Broken – Review

film reviews | movies | features | BRWC Broken - Review

This is despair porn. And you know exactly what I’m talking about. It’s one of the biggest sub-genres in British independent cinema. Thug violence, thug redemption, the loss of innocence, one person sitting alone in a big empty room, tears from bruised eyes; Tyrannosaur, Fishtank, This Is England. Now add Broken to the list.

Which isn’t to say Broken is bad. It’s good, the three examples I used before it are great, and I do recommend it. I just find it – both the film and the genre – a little exhausting after a while. I get it; they’re cheap to make, there’s no end of new (albeit horrible) stories of human misery out there, and the raw, unflinching material attracts consistently excellent actors, which more often than not makes them a gripping watch. I just wish that despair porn wasn’t synonymous with prestige, because while Broken has all its crying, punching and mental health problems in more or less the right places, the whole thing feels a little fuzzy.

Let’s start with the positives first though.

The performances are uniformly brilliant. Everyone involved grapples with the material to staggering effect, just cramming every scene with nuance, humanity, shades of warmth and colour. Tim Roth, Rory Kinnear, Cillian Murphy, Robert Emms all do great work, but the film belongs to its leading lady. Eloise Laurence is astonishingly good. On paper, it’s just another one of those roles, a coming-of-age tween, with a sparky attitude, type-1 diabetes and a quirky nickname – Skunk. Laurence is just so natural though, investing Skunk with such a rich life behind the eyes that we quickly look past the cliches. She becomes a living, breathing person and this is what makes Broken work. She’s our anchor, a mainstay of hope and innocence in an increasingly woeful tale.

The direction from Rufus Norris is assured as well. You don’t get a huge sense of his signature style from the film, but this allows for a series of well-composed, well-paced scenes, allowing his actors to carry the audience’s attention rather than obtrusive direction or editing.

Through his direction, and the script by Mark O’Rowe, we also find a nice vein of playfulness that runs through much of the film. Touches of witty editing, light moments from the script, or a quick burst of sunlight or colour from the camerawork, add teeny tiny sprinkles of levity throughout.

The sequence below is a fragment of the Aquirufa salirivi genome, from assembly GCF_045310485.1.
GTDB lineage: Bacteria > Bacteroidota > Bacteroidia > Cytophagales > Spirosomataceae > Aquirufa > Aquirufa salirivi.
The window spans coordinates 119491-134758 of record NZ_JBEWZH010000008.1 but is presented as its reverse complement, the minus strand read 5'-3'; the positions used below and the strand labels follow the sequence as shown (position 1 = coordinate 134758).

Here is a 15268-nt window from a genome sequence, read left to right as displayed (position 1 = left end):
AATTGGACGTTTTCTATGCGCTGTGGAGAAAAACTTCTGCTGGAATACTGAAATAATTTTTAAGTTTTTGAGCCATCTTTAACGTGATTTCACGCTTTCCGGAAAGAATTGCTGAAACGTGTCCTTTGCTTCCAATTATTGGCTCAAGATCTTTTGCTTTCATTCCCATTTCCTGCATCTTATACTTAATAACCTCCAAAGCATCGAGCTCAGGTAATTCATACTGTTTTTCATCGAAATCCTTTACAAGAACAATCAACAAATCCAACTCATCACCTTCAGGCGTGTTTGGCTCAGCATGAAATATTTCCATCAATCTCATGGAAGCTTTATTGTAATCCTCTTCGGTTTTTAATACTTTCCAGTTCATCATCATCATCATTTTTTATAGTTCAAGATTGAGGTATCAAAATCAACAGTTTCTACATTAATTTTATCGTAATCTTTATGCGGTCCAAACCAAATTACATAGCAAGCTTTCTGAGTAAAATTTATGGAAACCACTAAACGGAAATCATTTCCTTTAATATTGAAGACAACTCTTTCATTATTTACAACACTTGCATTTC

The negatives now. The film is almost farcically depressing. It starts as it means to go on with Rory Kinnear’s thuggish father of three beating the red out of a teenager with mental health problems. This establishes the threat of violence nicely, creating a palpable dread that lingers throughout, but the film doesn’t really let up from there and the cumulative effect of all the suffering becomes almost ludicrous. I won’t spoil any of it, because I do think it’s a good film worth seeing, but by the film’s closing moments, as woe after woe after woe piles up, it would have actually been more cheerful to watch cameraphone footage of a rabbit being kicked to death by my own dad.

The circumstances get so dire that what once was compelling and emotionally honest, became a touch contrived and callous. The cast sell the absolute hell out of it, and the characters’ redemption/damnation still struck home for that reason, but the film lost me a little in its unrestrained sadness, dampening the triumph/loss felt.

There are also slight structural problems. The film’s not really about much of anything. All the themes are there – fatherhood, community, perseverance, but they don’t develop into something the audience can take home. The plotting’s just a bit slapdash. Things just happen, one after another, in the life of Skunk. This isn’t terrible. They’re all engaging, well-acted things, but they don’t feel like they’re a whole story when the credits roll.

Some characters fulfil their arc by accident, rather than choice, some don’t get one. The film’s got a lot of life to it, but other than us caring deeply about Skunk and wanting her to generally do well, it’s quite tricky to know what the film wants us to feel. Sad, sure, but about anything in particular, or just sad because sometimes bad things happen?

Like I said, Broken is not bad, not anywhere approaching bad, but its filmmaking doesn’t quite match its incredible cast or its engaging subject matter, which, in a thickening crowd of like-minded competition, renders it a slightly missed opportunity, if a very worthy one.

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